The Economist has a look at the backbone of news organizations this week, the wire services, and how they're reshaping their input and output in the digital age.
The magazine asserts that wires may actually have a brighter future than their supplier/client newspapers because of their ability to sell directly to the consumer. The standing question is whether they'll sufficiently invest in reporting on the ground to ensure they don't need the supplying papers to cover the news.
It's been interesting, as a former wire service reporter and manager, to see the services rework their approaches. I noted this week that The Canadian Press is seeking investment to bolster its multiplatform journalism, and our Canwest News Service continues to develop new distribution channels for its content derived from the chain's newsrooms and its own staff.
In the end the services are in good shape to weather the storm.
Earlier this month CNN invited about three dozen print editors to Atlanta to discuss the viability of a new news service that would be a lower-cost version of Associated Press. About 100 U.S. newspapers have served the required two-year notice to leave AP, principally because of rates.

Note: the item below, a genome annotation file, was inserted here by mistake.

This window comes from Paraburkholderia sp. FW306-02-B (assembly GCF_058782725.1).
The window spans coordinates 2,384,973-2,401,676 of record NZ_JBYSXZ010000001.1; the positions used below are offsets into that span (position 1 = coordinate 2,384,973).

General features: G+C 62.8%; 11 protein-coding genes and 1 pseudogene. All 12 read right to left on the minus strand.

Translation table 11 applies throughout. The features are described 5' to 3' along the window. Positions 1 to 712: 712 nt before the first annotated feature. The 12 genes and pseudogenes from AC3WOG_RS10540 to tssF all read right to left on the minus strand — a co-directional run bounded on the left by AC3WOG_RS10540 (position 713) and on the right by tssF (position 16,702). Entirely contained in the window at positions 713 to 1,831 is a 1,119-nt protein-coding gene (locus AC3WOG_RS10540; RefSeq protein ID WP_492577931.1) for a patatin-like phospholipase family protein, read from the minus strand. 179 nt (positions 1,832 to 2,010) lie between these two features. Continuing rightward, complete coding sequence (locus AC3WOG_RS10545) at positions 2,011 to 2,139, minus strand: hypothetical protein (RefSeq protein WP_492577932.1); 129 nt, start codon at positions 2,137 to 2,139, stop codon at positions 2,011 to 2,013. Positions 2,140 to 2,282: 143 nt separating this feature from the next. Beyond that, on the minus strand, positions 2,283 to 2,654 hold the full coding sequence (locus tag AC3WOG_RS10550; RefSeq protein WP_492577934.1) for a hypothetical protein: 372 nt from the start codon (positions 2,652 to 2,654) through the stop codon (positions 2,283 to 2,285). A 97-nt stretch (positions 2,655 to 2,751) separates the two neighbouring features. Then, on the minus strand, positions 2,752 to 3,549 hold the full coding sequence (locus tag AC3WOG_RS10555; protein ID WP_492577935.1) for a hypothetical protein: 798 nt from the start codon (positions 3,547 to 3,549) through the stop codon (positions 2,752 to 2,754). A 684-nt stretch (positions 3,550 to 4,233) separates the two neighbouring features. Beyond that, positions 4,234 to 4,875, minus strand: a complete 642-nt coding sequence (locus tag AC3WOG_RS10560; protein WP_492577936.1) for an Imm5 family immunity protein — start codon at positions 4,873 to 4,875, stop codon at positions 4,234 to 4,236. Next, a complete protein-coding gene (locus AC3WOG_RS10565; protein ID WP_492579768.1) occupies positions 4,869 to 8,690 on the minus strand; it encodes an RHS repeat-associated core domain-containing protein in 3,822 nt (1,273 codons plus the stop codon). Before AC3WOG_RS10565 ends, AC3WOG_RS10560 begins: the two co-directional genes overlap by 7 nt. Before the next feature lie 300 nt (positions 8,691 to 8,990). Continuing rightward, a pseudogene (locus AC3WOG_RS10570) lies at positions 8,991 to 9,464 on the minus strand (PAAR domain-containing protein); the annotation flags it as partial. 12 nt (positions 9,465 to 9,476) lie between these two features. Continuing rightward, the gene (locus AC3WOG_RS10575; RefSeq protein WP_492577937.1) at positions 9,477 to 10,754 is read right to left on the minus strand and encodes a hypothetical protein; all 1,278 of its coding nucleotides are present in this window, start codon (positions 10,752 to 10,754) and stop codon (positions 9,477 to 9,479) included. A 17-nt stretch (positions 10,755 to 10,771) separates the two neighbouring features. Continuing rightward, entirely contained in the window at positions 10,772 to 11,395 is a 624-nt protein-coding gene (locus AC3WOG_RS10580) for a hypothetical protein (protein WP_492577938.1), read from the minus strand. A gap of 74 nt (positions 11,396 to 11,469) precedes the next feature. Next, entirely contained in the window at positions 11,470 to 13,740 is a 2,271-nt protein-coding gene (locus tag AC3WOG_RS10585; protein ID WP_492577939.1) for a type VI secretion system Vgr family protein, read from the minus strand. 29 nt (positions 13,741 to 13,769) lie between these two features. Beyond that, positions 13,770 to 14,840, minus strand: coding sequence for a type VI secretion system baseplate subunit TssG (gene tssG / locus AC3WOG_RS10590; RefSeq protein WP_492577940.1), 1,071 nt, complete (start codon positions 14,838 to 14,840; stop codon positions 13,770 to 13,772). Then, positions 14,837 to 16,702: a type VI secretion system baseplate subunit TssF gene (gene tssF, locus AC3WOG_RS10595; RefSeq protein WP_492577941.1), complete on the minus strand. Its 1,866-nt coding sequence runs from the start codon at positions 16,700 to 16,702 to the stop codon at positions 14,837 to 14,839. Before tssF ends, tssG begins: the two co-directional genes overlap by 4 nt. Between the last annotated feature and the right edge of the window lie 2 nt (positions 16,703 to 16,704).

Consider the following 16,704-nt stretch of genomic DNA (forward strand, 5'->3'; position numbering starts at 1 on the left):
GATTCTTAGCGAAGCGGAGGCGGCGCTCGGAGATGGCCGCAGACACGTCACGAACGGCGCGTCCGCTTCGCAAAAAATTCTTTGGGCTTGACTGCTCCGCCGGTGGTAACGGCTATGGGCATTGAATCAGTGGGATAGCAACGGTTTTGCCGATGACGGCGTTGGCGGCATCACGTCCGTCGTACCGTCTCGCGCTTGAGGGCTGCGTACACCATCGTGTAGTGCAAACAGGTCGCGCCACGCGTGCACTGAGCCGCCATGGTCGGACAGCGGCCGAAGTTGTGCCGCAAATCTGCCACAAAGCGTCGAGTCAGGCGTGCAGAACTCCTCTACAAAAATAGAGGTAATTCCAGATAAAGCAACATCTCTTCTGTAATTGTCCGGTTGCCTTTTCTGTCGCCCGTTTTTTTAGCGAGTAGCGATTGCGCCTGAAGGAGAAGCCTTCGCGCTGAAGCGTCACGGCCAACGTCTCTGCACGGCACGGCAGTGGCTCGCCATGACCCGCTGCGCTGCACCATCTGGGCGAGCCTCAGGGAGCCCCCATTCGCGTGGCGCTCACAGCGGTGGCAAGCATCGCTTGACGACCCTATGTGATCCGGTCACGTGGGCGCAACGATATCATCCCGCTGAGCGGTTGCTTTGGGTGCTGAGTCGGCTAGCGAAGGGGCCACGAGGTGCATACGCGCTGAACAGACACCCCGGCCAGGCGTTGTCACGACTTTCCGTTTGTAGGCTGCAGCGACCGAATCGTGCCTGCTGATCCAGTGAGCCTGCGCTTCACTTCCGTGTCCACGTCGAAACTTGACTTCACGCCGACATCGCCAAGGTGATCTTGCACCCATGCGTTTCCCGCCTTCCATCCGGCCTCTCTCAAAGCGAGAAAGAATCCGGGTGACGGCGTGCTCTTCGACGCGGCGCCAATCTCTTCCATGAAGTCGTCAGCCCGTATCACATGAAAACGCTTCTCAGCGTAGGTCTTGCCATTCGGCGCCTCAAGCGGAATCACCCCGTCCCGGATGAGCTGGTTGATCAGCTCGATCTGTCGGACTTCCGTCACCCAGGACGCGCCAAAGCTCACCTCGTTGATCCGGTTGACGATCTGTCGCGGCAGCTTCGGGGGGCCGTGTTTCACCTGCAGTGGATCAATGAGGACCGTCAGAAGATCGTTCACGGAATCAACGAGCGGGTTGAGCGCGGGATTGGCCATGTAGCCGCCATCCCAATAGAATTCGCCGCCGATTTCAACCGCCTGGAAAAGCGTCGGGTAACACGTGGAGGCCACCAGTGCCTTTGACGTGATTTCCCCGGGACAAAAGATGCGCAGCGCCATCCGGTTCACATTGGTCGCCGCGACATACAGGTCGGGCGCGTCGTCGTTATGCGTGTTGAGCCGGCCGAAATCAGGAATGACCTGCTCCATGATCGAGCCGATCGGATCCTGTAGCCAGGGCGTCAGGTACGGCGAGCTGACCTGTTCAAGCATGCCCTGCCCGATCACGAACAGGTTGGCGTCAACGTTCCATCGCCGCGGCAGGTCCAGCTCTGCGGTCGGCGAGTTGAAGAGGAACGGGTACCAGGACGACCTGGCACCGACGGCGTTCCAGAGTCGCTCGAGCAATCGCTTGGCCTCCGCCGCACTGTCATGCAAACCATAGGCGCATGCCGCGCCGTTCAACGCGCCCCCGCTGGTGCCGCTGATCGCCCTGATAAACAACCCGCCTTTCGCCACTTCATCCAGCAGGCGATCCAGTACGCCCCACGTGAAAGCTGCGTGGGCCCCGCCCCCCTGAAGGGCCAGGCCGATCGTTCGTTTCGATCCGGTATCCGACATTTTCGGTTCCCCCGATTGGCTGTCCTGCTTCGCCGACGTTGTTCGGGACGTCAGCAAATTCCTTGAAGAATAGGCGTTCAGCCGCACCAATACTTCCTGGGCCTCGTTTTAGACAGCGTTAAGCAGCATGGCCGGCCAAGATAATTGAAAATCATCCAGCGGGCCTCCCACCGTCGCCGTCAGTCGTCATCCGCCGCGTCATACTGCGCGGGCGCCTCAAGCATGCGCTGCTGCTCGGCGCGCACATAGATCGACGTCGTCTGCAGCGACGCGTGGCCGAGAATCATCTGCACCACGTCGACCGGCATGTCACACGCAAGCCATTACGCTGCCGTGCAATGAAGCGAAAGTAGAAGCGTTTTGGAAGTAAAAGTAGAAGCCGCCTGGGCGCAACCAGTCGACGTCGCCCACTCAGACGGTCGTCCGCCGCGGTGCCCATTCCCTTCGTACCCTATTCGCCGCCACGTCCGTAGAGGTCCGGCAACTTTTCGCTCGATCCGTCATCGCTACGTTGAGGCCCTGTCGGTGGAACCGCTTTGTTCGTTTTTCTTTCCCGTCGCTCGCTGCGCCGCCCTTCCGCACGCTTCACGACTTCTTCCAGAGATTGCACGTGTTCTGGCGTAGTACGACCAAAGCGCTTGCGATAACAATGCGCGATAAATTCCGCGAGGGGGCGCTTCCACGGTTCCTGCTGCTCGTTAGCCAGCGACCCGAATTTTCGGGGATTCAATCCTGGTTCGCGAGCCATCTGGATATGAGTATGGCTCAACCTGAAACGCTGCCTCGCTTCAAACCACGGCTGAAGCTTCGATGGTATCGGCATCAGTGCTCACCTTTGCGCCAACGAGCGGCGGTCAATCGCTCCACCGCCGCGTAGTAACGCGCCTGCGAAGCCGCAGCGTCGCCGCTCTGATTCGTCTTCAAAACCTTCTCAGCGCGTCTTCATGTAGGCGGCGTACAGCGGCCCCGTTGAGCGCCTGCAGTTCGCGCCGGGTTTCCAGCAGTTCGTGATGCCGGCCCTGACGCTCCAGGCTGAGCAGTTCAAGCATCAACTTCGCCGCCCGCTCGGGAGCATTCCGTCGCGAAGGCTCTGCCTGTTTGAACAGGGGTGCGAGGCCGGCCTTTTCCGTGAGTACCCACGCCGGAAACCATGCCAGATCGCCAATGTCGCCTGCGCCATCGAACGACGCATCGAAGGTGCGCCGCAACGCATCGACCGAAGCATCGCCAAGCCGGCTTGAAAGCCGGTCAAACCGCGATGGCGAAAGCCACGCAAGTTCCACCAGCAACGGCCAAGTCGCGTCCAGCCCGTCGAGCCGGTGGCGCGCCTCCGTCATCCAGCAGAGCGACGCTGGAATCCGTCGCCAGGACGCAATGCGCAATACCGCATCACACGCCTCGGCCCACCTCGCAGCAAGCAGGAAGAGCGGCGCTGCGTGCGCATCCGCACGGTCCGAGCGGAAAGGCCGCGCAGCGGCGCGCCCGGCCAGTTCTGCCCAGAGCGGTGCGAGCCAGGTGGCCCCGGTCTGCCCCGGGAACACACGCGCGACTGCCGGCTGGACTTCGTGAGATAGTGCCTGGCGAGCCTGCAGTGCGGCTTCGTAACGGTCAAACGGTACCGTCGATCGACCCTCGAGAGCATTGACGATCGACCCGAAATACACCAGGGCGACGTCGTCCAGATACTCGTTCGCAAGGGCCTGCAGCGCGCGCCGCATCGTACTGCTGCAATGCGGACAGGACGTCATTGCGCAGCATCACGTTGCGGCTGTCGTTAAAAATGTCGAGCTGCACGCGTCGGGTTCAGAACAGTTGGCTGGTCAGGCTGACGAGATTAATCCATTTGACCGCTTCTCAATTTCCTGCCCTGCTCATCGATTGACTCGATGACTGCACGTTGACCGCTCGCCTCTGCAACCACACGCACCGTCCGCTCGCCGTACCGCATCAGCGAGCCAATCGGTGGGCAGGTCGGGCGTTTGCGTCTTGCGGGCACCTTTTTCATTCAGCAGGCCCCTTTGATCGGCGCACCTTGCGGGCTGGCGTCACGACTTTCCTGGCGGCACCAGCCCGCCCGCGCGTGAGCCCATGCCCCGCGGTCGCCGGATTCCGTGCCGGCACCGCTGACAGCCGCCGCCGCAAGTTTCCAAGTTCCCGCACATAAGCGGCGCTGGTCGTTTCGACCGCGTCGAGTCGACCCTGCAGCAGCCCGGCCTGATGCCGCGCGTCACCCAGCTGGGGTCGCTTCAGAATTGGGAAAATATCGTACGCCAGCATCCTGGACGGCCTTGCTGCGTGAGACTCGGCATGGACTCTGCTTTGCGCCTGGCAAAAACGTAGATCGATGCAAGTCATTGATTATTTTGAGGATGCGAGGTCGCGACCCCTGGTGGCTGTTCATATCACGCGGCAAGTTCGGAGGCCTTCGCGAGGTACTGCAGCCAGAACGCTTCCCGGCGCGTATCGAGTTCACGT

The results of the Atlanta gathering were seemingly mixed. A number of smaller papers appear interested, but the larger markets don't appear publicly convinced ---- although it should be noted they haven't seen a service yet and also know the economics of their business are so challenged that dropping AP may be a necessity in years to come.
The San Francisco Chronicle has an update on the CNN option. CNN is saying a decision on whether to proceed will be made within weeks, not months.
Ken Doctor has a very thorough look at the issues involving CNN's proposal to enter the wire-service business as a supplier to newspapers of multi-platform content. Last month CNN indicated it has assembled the machinery to provide national and international content to papers in competition with Associated Press, the standard-bearer under some stress for its rate structure from its cash-strapped member news organizations.
He evaluates the pitch CNN will make in a couple of weeks to the papers (it has invited reps to Atlanta for an unveiling) and poses nine good, if circuitous, questions about the strategic and tactical challenges in the plan.